Mirror Lake explained
An open letter to Anthony Iarrapino, senior attorney with the Conservation Law Foundation, in response to the article in The Times Argus, “Projects in Calais highlight shoreline issues”:
The Calais Development Review Board and I, as town zoning administrator, were quite happy to read that you and John Dillon from Vermont Public Radio are worried about preserving the pristine quality of our beautiful Mirror Lake. But if you’re looking for support for better regulation of Vermont’s waterways, you’re using the wrong tactics. You evidently don’t know that Vermonters don’t react well to false, sloppy and poorly conceived reporting about issues, like environment preservation, that are important to us.
What distortions? Let me count the ways:
The Dillon story claims that “excessive land clearing” recently damaged Mirror Lake at two different lakeshore sites. But the story identified only one of those sites.
The “land clearing” at that site was not land clearing at all. The Calais DRB authorized the landowner to cut brush (by hand) to a height of no less than 1 foot, a practice undertaken at this particular property every seven years for the past 75 years.
No trees were cut; no roots were disturbed, no runoff resulted, and there was no erosion.
The site maintenance that you and Dillon cite as a dire threat to Mirror Lake has been done consistently since the Civil War, a fact entirely overlooked in your chatter about our lake being widely admired, heavily used for recreation and “crystal clear.”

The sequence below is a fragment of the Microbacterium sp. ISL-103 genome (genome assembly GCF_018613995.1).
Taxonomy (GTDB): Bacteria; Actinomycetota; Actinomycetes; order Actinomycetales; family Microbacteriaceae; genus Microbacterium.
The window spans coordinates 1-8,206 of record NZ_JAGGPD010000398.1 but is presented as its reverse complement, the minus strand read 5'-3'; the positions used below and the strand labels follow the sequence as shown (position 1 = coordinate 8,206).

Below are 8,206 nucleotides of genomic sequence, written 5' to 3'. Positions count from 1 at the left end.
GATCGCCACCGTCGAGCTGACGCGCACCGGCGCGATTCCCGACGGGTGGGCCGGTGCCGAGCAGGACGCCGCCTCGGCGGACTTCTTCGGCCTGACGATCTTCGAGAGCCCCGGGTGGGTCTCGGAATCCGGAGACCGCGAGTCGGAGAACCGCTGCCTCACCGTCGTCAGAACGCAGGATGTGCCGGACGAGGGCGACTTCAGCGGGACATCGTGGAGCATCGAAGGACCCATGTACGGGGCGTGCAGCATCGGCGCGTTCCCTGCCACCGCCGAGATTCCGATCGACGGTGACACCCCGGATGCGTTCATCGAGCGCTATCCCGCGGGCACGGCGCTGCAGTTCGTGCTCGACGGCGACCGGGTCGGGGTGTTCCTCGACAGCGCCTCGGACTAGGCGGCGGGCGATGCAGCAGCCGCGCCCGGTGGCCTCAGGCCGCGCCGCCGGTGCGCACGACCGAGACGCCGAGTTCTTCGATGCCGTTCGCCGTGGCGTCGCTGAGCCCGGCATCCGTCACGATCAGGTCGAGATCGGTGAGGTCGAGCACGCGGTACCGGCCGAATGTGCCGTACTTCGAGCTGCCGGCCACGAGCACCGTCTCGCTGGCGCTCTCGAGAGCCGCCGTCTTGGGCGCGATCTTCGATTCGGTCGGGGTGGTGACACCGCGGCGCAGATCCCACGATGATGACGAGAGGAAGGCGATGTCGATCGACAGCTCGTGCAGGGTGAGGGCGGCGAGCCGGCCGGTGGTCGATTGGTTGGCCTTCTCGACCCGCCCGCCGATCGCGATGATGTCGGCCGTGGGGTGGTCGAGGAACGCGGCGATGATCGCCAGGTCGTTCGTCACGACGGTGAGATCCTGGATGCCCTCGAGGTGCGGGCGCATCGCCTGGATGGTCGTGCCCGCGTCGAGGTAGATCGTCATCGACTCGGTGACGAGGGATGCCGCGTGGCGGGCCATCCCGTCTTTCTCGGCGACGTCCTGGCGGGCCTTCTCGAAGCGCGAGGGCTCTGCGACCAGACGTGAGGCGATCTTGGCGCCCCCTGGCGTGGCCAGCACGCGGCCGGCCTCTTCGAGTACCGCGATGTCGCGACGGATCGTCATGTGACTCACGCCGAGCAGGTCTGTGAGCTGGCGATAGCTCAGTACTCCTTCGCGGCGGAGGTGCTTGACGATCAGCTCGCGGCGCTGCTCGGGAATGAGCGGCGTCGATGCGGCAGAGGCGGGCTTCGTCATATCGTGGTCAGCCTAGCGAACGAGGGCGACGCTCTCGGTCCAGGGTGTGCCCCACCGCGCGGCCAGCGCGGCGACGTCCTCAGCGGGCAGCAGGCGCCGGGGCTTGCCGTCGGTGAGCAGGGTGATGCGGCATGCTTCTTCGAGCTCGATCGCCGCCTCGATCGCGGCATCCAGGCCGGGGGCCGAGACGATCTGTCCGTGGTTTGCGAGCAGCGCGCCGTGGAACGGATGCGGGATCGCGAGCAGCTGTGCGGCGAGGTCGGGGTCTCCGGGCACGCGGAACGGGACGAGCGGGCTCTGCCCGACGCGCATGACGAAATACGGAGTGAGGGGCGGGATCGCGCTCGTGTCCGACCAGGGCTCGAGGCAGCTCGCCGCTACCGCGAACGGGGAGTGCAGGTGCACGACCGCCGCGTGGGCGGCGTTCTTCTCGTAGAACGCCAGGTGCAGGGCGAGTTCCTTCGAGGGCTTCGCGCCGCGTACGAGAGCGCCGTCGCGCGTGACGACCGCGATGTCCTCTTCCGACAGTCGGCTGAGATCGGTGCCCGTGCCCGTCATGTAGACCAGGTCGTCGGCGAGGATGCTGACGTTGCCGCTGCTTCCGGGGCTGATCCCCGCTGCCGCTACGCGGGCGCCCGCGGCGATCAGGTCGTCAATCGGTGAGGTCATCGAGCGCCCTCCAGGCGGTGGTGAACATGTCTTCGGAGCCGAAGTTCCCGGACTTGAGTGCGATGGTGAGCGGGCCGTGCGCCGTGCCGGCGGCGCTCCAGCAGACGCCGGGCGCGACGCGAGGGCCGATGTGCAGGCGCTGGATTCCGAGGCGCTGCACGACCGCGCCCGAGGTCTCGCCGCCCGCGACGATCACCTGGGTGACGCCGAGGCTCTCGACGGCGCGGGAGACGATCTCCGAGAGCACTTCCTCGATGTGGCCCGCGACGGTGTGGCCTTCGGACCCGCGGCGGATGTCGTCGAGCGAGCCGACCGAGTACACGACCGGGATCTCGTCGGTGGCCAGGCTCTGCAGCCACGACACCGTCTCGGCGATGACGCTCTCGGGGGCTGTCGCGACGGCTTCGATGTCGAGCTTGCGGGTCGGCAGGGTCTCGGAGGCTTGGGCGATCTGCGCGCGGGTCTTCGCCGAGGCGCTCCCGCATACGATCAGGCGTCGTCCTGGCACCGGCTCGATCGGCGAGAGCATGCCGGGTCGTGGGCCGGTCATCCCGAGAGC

Clearly, this portrait of Mirror Lake was contrived for some purpose other than saving a natural treasure. The real goal, I suggest, was to further erode the ability of towns to control development and use of our property. Indeed, in the final paragraph of Dillon’s story, you state clearly the motive for the phony concern for Mirror Lake: “... volunteer officials in many of these municipalities aren’t equipped with the scientific resources to make decisions.”
This opinion, besides maligning many dedicated, intelligent, hardworking “volunteers” in favor of replacing them with “professional” state employees, overlooks the fact that the state does already have total authority to regulate the greatest threat to Vermont’s waterways: agriculture. Farm runoff is the greatest polluter of our streams and lakes, from Lake Champlain to the Winooski River. Yet only the state has any regulatory authority over this pollution disaster.
Local volunteer zoning officials do not attempt to make scientific decisions. They enforce local laws, bylaws and ordinances written by planning commissions, approved by select boards and voted on by the populace at town meetings. The volunteers are supported by professional workers at regional planning commissions, the Vermont League of Cities and Towns, and state agencies like the Agency of Natural Resources.
This is how our local democracy works, and we like it that way.
Oh, by the way, unlike you and Dillon, we nonprofessionals do know the difference between a zoning variance and a conditional use permit.
The writer is the town zoning administrator.
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